Drawing As Meditation: 10 Days Of Patterns Inspired By Objects | Neha Modi | Skillshare
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Drawing As Meditation: 10 Days Of Patterns Inspired By Objects

teacher avatar Neha Modi, Mindful Artist & Educator

Watch this class and thousands more

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Taught by industry leaders & working professionals
Topics include illustration, design, photography, and more

Watch this class and thousands more

Get unlimited access to every class
Taught by industry leaders & working professionals
Topics include illustration, design, photography, and more

Lessons in This Class

    • 1.

      Introduction

      2:27

    • 2.

      Class Project & Material

      3:52

    • 3.

      Day 1 - Pencil Shavings: Keep It Simple

      9:34

    • 4.

      Day 2 - Grater: Be Gentle

      9:32

    • 5.

      Day 3 - String Lights: Lighten Up

      6:24

    • 6.

      Day 4 - Hanger: Hang In There

      7:29

    • 7.

      Day 5 - Keyboard: Find The Rhythm

      7:50

    • 8.

      Day 6 - Keyhole: Widen Your Gaze

      9:00

    • 9.

      Day 7 - Yarn Ball: Let Go Of Limitations

      9:51

    • 10.

      Day 8 - Shuttlecock: Embrace Play

      8:41

    • 11.

      Day 9 - Comb: Brush Off Judgement

      8:34

    • 12.

      Day 10 - Nails: Beauty In Mundane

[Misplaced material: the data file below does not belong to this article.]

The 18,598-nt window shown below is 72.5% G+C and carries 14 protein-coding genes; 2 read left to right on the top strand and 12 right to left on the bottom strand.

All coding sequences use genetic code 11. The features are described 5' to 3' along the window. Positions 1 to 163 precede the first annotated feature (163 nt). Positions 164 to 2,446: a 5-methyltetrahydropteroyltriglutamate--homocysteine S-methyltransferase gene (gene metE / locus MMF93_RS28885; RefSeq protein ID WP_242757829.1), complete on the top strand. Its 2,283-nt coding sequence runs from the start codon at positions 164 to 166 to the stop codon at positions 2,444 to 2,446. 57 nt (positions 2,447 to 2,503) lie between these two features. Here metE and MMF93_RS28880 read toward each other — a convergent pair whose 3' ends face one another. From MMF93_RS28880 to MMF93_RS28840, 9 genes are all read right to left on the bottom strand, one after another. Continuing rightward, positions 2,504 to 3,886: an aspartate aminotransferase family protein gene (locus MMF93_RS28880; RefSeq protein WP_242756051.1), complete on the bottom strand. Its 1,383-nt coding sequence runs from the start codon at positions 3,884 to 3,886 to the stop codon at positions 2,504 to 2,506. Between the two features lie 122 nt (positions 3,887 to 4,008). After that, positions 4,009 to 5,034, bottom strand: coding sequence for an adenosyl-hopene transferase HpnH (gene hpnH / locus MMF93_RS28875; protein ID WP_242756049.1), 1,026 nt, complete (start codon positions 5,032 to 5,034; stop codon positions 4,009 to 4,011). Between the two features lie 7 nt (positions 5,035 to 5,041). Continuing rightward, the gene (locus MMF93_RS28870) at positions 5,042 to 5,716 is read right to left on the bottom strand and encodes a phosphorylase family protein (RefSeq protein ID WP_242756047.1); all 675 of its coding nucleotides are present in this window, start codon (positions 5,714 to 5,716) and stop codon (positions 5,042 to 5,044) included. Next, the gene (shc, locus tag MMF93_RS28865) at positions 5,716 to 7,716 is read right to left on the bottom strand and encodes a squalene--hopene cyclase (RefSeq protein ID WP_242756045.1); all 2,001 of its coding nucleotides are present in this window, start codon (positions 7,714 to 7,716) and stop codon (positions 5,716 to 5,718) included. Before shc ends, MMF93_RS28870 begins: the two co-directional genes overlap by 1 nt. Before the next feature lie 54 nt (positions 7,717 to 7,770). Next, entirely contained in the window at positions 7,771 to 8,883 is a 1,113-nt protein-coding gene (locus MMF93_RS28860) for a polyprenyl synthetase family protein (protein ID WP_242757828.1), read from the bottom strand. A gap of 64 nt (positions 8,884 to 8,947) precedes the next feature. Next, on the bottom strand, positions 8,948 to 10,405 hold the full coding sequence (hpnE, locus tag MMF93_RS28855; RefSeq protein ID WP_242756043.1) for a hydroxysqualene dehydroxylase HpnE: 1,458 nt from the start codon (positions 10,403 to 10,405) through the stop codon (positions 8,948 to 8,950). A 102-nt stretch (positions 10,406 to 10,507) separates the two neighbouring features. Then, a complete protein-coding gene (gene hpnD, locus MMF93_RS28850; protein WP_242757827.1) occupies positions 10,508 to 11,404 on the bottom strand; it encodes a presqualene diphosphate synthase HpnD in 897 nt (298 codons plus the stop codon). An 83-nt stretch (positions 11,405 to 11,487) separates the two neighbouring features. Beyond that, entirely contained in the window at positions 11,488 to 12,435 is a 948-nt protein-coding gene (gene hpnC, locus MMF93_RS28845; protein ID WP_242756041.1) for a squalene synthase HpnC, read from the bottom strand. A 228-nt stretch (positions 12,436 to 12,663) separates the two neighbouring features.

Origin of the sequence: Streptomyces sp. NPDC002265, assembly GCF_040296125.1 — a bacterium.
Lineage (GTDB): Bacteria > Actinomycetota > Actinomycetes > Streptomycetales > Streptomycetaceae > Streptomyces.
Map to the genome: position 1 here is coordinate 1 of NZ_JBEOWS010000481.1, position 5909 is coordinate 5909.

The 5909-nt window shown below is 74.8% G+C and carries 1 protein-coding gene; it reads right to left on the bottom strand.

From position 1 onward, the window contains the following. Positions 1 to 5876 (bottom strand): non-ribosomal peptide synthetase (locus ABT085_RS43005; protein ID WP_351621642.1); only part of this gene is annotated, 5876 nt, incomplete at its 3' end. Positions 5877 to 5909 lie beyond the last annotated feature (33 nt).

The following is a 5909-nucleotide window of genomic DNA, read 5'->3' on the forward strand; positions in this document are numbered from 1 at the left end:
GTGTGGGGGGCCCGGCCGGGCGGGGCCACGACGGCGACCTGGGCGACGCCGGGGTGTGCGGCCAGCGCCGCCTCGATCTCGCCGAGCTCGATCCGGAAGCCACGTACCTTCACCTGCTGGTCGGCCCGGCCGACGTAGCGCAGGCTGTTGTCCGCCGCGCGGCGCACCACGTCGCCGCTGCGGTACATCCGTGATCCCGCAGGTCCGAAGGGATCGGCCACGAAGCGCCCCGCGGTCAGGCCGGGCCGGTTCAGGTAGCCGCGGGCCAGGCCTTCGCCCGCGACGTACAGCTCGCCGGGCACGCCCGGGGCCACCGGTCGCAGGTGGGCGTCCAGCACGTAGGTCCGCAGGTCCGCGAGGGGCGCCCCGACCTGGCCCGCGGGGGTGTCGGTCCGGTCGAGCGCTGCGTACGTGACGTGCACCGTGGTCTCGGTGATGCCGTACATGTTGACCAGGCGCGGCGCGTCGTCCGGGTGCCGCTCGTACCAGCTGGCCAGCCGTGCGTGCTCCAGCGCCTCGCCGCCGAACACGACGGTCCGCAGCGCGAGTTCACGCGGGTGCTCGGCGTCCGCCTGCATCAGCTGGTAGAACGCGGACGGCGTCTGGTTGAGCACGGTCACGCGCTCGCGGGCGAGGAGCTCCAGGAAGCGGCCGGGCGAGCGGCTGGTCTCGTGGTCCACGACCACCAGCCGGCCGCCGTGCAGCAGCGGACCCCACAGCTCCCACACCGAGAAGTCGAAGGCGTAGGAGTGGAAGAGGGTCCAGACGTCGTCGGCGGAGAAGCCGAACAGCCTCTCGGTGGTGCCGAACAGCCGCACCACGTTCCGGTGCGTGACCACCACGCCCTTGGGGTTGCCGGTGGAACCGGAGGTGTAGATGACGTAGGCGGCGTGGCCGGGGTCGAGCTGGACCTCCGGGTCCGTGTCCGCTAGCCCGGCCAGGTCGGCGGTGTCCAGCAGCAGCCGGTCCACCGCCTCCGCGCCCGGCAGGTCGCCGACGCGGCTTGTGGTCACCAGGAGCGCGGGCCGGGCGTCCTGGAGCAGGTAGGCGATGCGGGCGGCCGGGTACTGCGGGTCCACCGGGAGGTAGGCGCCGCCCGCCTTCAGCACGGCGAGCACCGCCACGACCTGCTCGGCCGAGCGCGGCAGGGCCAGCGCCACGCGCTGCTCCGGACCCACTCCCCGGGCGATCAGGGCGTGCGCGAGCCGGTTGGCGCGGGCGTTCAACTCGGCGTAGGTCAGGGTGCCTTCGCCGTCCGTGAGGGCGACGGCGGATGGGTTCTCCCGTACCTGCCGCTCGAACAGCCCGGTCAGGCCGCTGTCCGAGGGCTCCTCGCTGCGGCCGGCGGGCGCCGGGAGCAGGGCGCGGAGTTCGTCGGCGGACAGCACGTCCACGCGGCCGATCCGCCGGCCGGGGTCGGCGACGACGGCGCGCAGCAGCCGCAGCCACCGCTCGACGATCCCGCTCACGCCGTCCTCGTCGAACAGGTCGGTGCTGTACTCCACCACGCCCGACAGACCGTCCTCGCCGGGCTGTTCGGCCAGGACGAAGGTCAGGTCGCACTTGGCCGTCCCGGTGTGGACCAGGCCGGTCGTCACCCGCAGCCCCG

11:07

    • 13.

      Final Thoughts

      1:42

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About This Class

Mindful Drawing is a profound act of self-compassion, a slow and reflective voyage into the vast expanse of our creativity, where we make a sense of the world inside of us as well as the world around us.

So grab a pen and a sketchbook and  get ready to  embark on a journey of observation, exploration and art meditation with Skillshare top teacher Neha Modi. Over the course of 10 days, you will be on your way to find your own answers for ‘what to draw’, ‘how to draw’ and most importantly ‘ why to draw!

In this class you will learn how to : 

  • Capture the essence of objects and develop a never ending source of inspiration 
  • Overcome the intimidation of drawing from real life
  • Understand the key styles and principles of creating a variety of repeat patterns 
  • Establish a sustainable and easy to do, daily mindful drawing practice 
  • Harness the power of mindfulness and art, to slow down and relax